The current controller 12 makes a current Io flowing in the plurality of LEDs 30 reach a predetermined target current value. That is, the current controller 12 controls a power Vcc from a predetermined power source unit to be supplied or cut off with respect to the LEDs 30. Here, the target current value refers to a current to be applied to the plurality of LEDs 30. The target current value is preset corresponding to the LEDs 30, and sequentially changes according to the order of the red, green and blue colors in a predetermined interval.

As shown in FIG. 4, the current controller 12 comprises a current detector 122, an error amplifier 124, a pulse width modulator 126, a switch driver 128, a switch 130, an inductor 132 and a diode 134.

The current detector 122 detects the current Io flowing in the plurality of LEDs 30. The current detector 122 may be realized as a resistor having a predetermined resistance wherein a first end thereof is connected to the plurality of LEDs 30 and a second end thereof is connected to ground. In such an embodiment, the current Io flowing in the plurality of LEDs 30 may be calculated based on the voltage generated by the current Io flowing through the current detector 122 and the resistance of the current detector 122. Of course, any other suitable current detector could be used as a matter of design choice without departing from the scope and spirit of the invention.

A first end of the inductor 132 is connected to a first end of the switch 130 and a cathode of the diode 134, and a second end thereof is connected to the plurality of LEDs 30. The current flowing in the inductor 132 equals the total current Io flowing in the combination of the plurality of LEDs 30 and the bypass switch 16. An anode of the diode 134 is preferably connected to ground.

The switch 130 is preferably realized as a metal-oxide semiconductor field effect transistor (MOSFET). A gate of the switch 130 is connected to an output terminal of the switch driver 128, and a drain of the switch 130 is connected to the power source unit and receives the power voltage Vcc. Also, a source of the switch 130 is connected to the first end of the inductor 132 and the cathode of the diode 134.

The switch 130 is turned on and off according to the logical state of a gate voltage applied to the gate to perform a switching operation. If the switch 130 is turned on, current flows through the drain and the source, and the power voltage Vcc is applied to the inductor 132.

As Vcc is applied to the inductor 132, current through the inductor increases until the current flowing in the inductor 132 is charged to a predetermined level. If the switch 130 is turned off, the current flow through the drain and the source is cut off and the current charged in: the inductor 132 circulates from the diode 134 and through the LEDs 30. With switch 130 turned off, the current Io decreases at a rate dependent on the inductance of the inductor 132 since the power supply is cut off.

The error amplifier 124 receives a voltage corresponding to the current Io flowing in the plurality of LEDs 30 from the current detector 122 at an inverting input terminal, and the predetermined target voltage Vref corresponding to the target current value at a non-inverting input terminal. The error amplifier 124 amplifies a voltage difference between the voltage corresponding to the current Io flowing in the LEDs 30 and the target voltage Vref to output the difference as an output signal.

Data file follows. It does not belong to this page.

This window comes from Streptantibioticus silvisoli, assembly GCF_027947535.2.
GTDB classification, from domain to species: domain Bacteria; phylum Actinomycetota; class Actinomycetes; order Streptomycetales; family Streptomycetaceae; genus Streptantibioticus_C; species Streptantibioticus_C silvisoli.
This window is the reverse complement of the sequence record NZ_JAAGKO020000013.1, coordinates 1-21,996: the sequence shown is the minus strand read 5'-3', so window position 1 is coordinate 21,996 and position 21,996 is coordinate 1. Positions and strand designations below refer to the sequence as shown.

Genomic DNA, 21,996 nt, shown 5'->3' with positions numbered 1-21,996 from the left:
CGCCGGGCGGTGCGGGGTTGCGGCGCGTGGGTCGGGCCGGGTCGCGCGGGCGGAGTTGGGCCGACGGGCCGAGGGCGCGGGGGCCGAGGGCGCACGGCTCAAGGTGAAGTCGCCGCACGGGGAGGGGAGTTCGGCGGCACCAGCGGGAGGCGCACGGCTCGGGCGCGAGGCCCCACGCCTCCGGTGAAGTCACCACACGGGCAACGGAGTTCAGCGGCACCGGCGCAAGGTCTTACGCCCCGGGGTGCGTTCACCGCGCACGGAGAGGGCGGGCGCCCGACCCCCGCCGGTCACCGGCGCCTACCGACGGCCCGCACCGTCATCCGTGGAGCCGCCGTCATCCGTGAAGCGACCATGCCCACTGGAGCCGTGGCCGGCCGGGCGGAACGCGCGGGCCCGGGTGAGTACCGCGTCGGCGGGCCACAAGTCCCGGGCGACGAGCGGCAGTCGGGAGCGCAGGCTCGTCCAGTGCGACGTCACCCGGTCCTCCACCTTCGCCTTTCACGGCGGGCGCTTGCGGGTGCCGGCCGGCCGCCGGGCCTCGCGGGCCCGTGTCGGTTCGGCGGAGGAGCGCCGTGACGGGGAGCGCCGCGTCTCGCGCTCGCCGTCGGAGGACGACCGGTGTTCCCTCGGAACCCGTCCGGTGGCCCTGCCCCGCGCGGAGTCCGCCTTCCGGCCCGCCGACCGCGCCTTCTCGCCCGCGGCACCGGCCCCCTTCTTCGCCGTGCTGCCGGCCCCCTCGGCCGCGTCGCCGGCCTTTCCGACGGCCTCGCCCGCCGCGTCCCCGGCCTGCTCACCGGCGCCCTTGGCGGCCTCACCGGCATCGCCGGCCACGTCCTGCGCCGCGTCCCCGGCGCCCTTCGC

The pulse width modulator 126 generates a pulse width modulation signal corresponding to the output signal of the error amplifier 124 to output it. The switch driver 128 outputs a signal to open and close the switch 130 according to the pulse width modulation signal outputted from the pulse width modulator 126. That is, the current controller 12 of the embodiment detects the current Io flowing in the LEDs 30 and controls the switch 130 until the current Io reaches the predetermined target value.

The plurality of divergence switches 14 are connected to the anodes of the LEDs 30. The divergence switches 14 are turned on and off to supply and cut off the current Io corresponding to each color of the LEDs 30. The plurality of divergence switches 14 are preferably realized as metal-oxide semiconductor field effect transistors (MOSFETs).

The bypass switch 16 is connected parallel to the plurality of divergence switches 14 and the plurality of LEDs 30, and allows the current Io to bypass the plurality of LEDs 30 by being open or short-circuited through a control signal of the switch controller 18. The bypass switch 16 is also preferably realized as a MOSFET.

The switch controller 18 sequentially opens and closes the plurality of divergence switches 14 corresponding to changes of the target current value, and controls the bypass switch 16 to be short-circuited during the interval when the current supplied to the plurality of LEDs 30 increases corresponding to the rise of the target current value. FIG. 5 illustrates wave forms of the target voltage Vref driving the switch controller 18, the gate voltages VR, VG, VB and VS supplied to the gates of the respective divergence switches 14 and the bypass switch 16 and the current Io flowing in the LEDs 30.

If the target current value increases, and the target voltage Vref corresponding to the target current value increases, the switch controller 18 turns on the bypass switch 16, thereby bypassing the current Io supplied to the LEDs 30. As the current Io is not applied to the LEDs 30, there is no voltage drop by the LEDs 30 and the rate of increase of the current value is at the maximum. If the target current value increases, the power voltage may be minimized. The charging slope and the discharging slope of the current Io are shown as following Equations 3 and 4. i t = Vcc L [ Equation 3 ] i t = V D L [ Equation 4 ]

As described above, the required power voltage Vcc becomes VCC=VD to make the charging slope and the discharging slope of the current Io identical each other. Accordingly, the same transient response time may be obtained through a power voltage much smaller than 2VD as described above in connection with the conventional arrangement. Meanwhile, as the rate of increase of the current Io is at a maximum, the time for the current Io to reach the target current value, that is, the transient response time may be minimized.